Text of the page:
by Jerry Toga
Chances are, if you've found this site, you're the type of person who would crawl over sharp rocks for a pounding bass sound. We sound geeks seek deep bass in our clubs, cars, concerts, music, films and games. In an effort to describe the intensity deep sound, we dig up words like "fat" and "chunky" and "rich".
There is a shared human response to deep, rumbling sounds that echoes back through the ages to a group of ancestors beating a sacred drum around a fire.
But in our collective human memory, our relationship with bass sounds is imprinted on our psyche with our very first sensation of rhthym: the beating of our mother's heart. We cannot hear this beat, but from the very first we can feel it: a low, repeated beat that teaches us from the first that life is music, and that sound is feeling.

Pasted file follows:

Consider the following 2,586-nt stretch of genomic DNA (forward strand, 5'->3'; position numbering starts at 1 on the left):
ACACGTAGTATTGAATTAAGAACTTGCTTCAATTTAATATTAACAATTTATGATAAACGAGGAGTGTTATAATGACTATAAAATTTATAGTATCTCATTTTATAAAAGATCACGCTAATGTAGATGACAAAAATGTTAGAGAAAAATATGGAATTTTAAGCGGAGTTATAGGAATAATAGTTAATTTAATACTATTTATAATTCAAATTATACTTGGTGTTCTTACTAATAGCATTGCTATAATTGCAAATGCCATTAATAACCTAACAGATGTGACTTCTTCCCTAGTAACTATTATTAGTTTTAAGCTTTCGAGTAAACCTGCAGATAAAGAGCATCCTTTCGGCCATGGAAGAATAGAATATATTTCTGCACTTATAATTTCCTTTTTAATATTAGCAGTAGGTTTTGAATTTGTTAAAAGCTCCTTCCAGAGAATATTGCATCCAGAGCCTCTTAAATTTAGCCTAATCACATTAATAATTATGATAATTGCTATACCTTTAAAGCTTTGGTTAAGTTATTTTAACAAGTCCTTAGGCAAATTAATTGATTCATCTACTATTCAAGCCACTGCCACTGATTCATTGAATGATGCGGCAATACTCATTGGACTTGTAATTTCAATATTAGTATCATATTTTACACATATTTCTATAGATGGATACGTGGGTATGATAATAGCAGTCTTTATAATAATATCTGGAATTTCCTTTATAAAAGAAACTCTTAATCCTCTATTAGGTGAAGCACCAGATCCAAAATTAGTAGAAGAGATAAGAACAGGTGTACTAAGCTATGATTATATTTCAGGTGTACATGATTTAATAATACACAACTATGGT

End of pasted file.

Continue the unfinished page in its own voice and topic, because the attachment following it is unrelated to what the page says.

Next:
Sound is feeling. That's what it comes down to. When sounds go low enough, we can't hear them anymore: we can only feel them.
As we get older, we search for that feeling. Some believe that the sensation is so intense it can actually alter your brainwaves and physiological functions. It can make you feel dizzy, crazy, drunk. It can make you feel part of the sound.
And that brings us to the bass shaker.
When sounds go so low, our speakers and subwoofers struggle. They clip and distort and just can't reproduce the feeling accurately.
We bass-heads know this, and so we turn to the bass shaker: the only gadget that answers the call of the low, low bass. Bass shakers turn low sound into vibration, and bring to life those films, games and songs created by artists who love bass as much as we do. And it does it without hurting our ears, our pockets or our sub woofers.
So when it all comes down to it, why do we love bass? Why do we love bass shakers?
Because sound is feeling. And it feels GOOD to feel.